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It is called a Living Trust because it is created during the grantor’s lifetime and takes effect during the grantor's lifetime. By contrast, a Will does not take effect until after death.
For a Living Trust to take effect, title to the grantor's assets must be transferred into the Trust. Title to bank accounts, stock certificates and/or real estate owned by the grantor must be transferred into the Trust. Creating a Living Trust alone will not cause the Trust to become funded. The Trust would be an empty "shell" until assets are transferred into the Trust.
Perhaps the biggest advantage of a Living Trust is that it does not have to go through probate. However, a Will must go through the probate court procedures.
If you die without a Will or Trust, the state government determines who will inherit your assets. This determination of who inherits your assets is referred to as the intestacy statute for each state.
Probate is the court procedure used to change the legal ownership of assets from the name of an individual who has passed away into the name of the living heirs or beneficiaries. It is also the process where creditors of a decedent file claims to collect their debts and where interested parties who have a complaint regarding the deceased can file their complaint (a will contest). Even without a contest, probate can be costly and time-consuming and is a proceeding open to the public.
Probate can be avoided with careful planning. There are a number of different techniques for doing so which can be used alone or in combination with each other.
When property is held in joint tenancy with rights of survivorship by two or more people, upon the death of one of the owners, all of his or her interest in the property is transferred immediately to the surviving owners.
This depends upon what the Power of Attorney says. It can be made effective at the time of signing or it can become effective at the time of your incapacity.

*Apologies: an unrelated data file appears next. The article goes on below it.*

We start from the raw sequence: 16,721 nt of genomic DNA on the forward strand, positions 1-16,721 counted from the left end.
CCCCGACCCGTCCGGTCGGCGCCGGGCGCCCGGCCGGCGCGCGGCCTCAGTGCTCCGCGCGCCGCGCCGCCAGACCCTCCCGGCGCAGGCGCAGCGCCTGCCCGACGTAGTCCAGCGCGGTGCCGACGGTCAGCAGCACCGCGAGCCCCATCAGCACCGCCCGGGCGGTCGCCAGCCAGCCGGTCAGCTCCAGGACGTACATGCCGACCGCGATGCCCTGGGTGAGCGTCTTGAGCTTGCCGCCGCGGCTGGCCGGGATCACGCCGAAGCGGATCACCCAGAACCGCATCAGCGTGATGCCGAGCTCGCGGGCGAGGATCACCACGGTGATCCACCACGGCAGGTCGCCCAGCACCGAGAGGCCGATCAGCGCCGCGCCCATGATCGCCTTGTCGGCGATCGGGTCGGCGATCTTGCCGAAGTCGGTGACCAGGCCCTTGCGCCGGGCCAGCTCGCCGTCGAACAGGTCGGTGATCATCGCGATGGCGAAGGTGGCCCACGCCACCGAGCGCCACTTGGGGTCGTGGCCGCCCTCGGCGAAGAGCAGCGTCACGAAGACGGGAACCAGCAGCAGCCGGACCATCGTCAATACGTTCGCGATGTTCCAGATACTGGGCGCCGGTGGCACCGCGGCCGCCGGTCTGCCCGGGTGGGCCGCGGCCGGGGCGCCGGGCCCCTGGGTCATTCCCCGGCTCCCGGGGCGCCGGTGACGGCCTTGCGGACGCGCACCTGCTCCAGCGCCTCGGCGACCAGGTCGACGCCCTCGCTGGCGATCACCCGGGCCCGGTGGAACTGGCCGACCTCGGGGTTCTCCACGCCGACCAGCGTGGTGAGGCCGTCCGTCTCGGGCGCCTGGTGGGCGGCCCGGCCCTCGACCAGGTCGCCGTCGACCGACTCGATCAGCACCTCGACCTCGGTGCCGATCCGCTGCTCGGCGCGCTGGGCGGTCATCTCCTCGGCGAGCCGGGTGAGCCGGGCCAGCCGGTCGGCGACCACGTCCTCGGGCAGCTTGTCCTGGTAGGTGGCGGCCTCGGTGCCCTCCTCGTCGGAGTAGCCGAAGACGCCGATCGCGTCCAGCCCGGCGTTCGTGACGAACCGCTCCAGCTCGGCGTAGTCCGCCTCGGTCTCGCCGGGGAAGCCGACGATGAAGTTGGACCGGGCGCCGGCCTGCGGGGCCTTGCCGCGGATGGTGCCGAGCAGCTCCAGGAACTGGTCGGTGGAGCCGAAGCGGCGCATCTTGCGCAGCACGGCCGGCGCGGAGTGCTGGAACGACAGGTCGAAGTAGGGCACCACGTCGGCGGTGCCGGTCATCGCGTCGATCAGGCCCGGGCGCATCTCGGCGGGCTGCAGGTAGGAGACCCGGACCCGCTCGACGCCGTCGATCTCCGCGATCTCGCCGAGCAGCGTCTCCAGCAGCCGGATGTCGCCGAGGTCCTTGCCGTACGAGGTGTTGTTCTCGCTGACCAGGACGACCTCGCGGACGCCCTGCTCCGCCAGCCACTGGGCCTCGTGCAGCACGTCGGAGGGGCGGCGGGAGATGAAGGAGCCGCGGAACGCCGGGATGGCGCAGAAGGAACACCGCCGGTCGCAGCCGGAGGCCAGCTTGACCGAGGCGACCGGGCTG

If you have minor children, the Pour Over Will is used to name a guardian for your minor children. Also, it protects against intestacy in the event any assets have not been transferred into the Trust at the death of the Trustee / Grantor. Its function is to "pour" any assets left out of the Trust into it so they are ultimately distributed according to the terms of the Trust.
An actual change to the terms of a Trust is called an "Amendment to the Trust". An example would be changing the distribution from two children to just one child. A Trust can also be changed by a total "Restatement of the Trust" if multiple changes are involved.
A Quitclaim Deed is used to transfer whatever interest or title a grantor may have in property, without providing a warranty as to full title in the property. Quitclaim Deeds are frequently used in simple transfers of real property.
A Warranty Deed fully warrants good clear title to the property, free from any encumbrances that are not listed on the deed. It is used in most real estate sale transactions.
A reverse mortgage is a loan available to home owners of retirement age that allows them to borrow a portion of their home equity. The home owners can elect to receive a lump sum payment or a line of credit that they can withdraw when needed. The home owner is under no obligation to make payments, but is free to do so with no prepayment penalties depending on the program.
The loan comes due when the homeowner/borrower dies or sells the house, or moves out of the house for more than 12 consecutive months. Once the loan comes due, the borrower or heirs of the estate have an option to refinance the home and keep it, sell the home over to the lender.
If the heirs decided to sell the house, a proper estate plan is necessary for a smooth transaction to minimize the cost and maximize the gain.
Please research pros and cons about the reverse mortgage equity loan for your unique situation.